The stumbling block in using pig organs, tissues, and cells for xenotransplantation is the strong immune response evoked by the porcine antigens. The most immunogenic epitope (a portion of a foreign protein, or antigen, that is capable of stimulating an immune response) is the gal-epitope. This epitope is responsible for the rejection of an organ graft within 24 hours of reperfusion (Hyperacute rejection).
Hyperacute rejection is arguably considered the most severe and violent immunological reaction, since it reflects the loss of graft function and destruction of the organ within hours. All mammals except human and subhuman primates express epitope on their tissues. These antibodies react with the gal-epitope if a pig kidney is permeated with human blood, triggering a chain of events that lead to hyperacute rejection.
One way to overcome organ rejection is through raising genetically-engineered pigs. These specific pigs express certain human proteins that make it harder for the human immune system to determine the porcine organ as part of a different species. A genetically-altered pig is bred by injecting a small amount of genetic material that imitates a human gene sequence into a fertilized pig egg and then implanted into a sow.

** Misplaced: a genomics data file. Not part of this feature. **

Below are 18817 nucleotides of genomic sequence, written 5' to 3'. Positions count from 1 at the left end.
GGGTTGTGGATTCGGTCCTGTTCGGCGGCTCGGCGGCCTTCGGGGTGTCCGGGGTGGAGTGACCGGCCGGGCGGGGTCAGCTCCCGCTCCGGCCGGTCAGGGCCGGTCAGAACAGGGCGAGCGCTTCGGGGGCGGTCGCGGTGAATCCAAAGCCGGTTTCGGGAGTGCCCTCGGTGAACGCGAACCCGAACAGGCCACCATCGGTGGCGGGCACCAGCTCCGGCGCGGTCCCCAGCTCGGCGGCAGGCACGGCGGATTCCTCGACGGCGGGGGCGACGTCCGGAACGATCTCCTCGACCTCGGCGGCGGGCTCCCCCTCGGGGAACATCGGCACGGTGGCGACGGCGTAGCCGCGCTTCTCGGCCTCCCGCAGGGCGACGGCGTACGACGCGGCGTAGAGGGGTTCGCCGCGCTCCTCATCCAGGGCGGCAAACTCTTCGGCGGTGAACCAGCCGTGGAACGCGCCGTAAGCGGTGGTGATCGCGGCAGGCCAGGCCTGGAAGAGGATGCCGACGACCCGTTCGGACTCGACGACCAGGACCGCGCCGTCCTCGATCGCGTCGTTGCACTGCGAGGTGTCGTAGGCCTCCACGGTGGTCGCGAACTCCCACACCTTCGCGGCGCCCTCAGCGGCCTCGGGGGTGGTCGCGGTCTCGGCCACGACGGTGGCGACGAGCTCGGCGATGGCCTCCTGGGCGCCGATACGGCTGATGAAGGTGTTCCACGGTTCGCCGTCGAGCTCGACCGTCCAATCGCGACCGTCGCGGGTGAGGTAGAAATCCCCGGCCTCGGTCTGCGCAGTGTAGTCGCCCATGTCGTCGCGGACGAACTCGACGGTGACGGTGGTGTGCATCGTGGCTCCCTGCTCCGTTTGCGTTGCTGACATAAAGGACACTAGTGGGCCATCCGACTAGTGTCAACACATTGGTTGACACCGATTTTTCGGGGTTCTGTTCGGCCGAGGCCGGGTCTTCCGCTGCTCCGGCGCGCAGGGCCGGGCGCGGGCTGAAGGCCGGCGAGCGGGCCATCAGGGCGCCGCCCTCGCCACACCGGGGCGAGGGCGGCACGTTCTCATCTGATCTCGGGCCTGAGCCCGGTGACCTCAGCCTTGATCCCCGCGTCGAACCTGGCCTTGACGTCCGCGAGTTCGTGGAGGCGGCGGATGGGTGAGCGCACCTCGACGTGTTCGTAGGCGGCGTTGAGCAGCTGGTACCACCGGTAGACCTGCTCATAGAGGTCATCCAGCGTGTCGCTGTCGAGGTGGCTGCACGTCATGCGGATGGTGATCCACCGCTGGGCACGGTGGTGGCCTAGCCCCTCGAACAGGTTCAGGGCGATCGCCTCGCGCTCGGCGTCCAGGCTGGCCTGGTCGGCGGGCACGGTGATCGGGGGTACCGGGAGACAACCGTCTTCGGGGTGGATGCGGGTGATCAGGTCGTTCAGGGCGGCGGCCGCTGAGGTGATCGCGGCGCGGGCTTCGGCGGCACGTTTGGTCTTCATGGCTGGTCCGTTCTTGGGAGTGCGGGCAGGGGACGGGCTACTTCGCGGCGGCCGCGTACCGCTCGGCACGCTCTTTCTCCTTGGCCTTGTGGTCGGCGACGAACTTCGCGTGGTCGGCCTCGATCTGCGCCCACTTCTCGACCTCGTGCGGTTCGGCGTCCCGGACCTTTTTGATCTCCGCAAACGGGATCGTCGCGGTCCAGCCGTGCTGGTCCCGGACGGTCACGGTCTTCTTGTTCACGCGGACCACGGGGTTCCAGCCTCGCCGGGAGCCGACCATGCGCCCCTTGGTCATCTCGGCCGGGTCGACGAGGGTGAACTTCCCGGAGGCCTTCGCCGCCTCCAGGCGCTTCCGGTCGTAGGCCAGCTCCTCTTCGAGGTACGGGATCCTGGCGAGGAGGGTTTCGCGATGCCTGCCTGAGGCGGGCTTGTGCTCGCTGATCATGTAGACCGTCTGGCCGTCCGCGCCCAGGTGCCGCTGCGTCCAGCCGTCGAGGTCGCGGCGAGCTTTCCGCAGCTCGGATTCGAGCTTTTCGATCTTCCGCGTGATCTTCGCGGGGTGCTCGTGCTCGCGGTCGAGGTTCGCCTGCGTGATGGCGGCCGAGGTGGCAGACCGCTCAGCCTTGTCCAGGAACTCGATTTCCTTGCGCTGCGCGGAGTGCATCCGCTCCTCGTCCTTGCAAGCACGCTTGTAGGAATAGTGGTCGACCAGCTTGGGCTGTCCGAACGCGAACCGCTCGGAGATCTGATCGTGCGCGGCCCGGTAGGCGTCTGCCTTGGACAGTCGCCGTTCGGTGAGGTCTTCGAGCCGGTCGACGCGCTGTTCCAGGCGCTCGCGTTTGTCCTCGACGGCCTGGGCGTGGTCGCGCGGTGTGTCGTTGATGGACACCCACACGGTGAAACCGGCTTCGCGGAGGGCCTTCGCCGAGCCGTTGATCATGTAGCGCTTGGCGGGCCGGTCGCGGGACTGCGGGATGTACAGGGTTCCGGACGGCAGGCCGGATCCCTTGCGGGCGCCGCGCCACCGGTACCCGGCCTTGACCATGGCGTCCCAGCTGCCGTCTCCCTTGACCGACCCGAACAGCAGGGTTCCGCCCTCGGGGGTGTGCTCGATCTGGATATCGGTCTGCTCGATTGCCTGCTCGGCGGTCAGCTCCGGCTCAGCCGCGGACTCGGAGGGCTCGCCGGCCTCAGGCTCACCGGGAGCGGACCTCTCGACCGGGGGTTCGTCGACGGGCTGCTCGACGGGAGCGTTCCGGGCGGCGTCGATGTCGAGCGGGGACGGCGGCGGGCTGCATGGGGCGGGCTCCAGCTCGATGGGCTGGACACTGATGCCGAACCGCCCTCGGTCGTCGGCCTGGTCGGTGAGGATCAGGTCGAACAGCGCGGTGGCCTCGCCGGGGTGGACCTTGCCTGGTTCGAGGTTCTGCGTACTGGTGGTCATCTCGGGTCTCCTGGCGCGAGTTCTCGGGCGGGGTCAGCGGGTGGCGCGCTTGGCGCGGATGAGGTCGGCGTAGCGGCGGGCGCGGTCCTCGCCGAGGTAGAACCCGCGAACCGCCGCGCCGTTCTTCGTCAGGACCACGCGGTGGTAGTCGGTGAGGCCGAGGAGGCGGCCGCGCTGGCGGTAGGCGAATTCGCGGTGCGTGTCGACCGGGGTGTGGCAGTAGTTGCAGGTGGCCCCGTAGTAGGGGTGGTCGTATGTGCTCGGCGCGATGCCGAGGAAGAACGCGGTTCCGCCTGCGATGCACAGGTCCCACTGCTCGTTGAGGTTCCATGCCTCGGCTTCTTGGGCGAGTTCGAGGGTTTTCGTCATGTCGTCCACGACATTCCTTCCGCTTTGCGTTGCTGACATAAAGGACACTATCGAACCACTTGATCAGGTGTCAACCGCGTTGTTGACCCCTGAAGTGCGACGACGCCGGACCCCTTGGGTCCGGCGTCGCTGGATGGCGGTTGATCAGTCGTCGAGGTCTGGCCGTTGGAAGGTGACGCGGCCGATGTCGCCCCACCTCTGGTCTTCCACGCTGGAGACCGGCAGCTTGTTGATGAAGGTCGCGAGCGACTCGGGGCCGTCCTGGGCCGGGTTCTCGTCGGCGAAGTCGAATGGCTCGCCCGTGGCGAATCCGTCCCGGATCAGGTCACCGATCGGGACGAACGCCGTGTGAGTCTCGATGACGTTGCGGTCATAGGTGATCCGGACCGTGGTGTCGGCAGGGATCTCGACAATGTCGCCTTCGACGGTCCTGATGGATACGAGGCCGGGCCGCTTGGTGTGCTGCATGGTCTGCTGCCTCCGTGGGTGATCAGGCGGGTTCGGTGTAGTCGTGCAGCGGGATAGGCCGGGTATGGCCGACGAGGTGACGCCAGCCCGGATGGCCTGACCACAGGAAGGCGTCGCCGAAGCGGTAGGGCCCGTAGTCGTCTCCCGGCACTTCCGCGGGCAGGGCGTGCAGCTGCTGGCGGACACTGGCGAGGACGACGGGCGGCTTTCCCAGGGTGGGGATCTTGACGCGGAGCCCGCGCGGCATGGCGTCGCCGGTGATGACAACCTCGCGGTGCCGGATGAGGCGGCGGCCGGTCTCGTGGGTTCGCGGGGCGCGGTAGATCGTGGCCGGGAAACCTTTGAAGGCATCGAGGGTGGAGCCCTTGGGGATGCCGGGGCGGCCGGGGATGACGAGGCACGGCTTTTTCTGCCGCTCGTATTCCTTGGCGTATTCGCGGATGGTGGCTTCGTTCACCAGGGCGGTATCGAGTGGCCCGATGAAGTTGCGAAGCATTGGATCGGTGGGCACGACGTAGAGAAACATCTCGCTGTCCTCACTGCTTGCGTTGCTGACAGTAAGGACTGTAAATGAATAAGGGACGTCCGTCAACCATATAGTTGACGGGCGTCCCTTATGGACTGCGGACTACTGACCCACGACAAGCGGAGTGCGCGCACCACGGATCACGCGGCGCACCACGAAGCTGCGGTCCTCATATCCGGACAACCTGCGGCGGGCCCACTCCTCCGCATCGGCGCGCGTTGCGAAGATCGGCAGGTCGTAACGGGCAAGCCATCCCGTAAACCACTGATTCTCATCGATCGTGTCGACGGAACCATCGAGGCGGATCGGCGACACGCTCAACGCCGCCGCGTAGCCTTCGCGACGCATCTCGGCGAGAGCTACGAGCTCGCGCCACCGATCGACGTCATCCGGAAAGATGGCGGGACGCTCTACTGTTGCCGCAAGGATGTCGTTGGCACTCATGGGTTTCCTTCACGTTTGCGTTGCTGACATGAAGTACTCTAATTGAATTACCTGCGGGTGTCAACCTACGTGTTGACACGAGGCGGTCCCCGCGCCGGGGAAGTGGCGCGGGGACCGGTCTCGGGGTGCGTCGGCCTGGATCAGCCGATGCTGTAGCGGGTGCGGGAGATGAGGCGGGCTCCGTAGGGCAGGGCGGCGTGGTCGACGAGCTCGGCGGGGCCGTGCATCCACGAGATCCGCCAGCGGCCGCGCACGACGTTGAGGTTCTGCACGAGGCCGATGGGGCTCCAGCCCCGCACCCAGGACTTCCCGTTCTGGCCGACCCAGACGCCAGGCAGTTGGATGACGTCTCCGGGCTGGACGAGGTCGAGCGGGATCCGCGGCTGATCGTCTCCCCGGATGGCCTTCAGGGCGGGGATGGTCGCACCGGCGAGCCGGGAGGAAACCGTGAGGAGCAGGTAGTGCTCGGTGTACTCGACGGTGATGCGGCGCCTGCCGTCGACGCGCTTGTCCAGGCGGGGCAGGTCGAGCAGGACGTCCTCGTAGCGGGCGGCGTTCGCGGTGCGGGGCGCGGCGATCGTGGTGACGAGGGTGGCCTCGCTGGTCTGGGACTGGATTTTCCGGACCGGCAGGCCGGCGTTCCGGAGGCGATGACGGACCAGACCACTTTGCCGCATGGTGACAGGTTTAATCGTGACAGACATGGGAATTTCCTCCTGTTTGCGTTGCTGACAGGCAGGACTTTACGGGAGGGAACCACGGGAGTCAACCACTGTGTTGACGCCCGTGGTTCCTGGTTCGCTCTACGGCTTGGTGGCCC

In the recently successful xenotransplantation, the team of surgeons theorized that knocking out the porcine gene for a carbohydrate that triggers hyperacute rejection would resolve the issue. Dubbed as GalSafe, the transgenic pig was developed by United Therapeutics Corp's (UTHR.O) Revivicor unit, and was approved by the U.S. Food and Drug Administration in December 2020. It’s been approved for use as food for meat allergic people. It is also approved as a possible source of human therapeutics.
Nevertheless, medical products developed from the pigs would still need certain FDA approval before being applied in humans. On the other hand, researchers are considering whether transgenic pigs can be sources for other xenotransplantation from heart valves to skin grafts.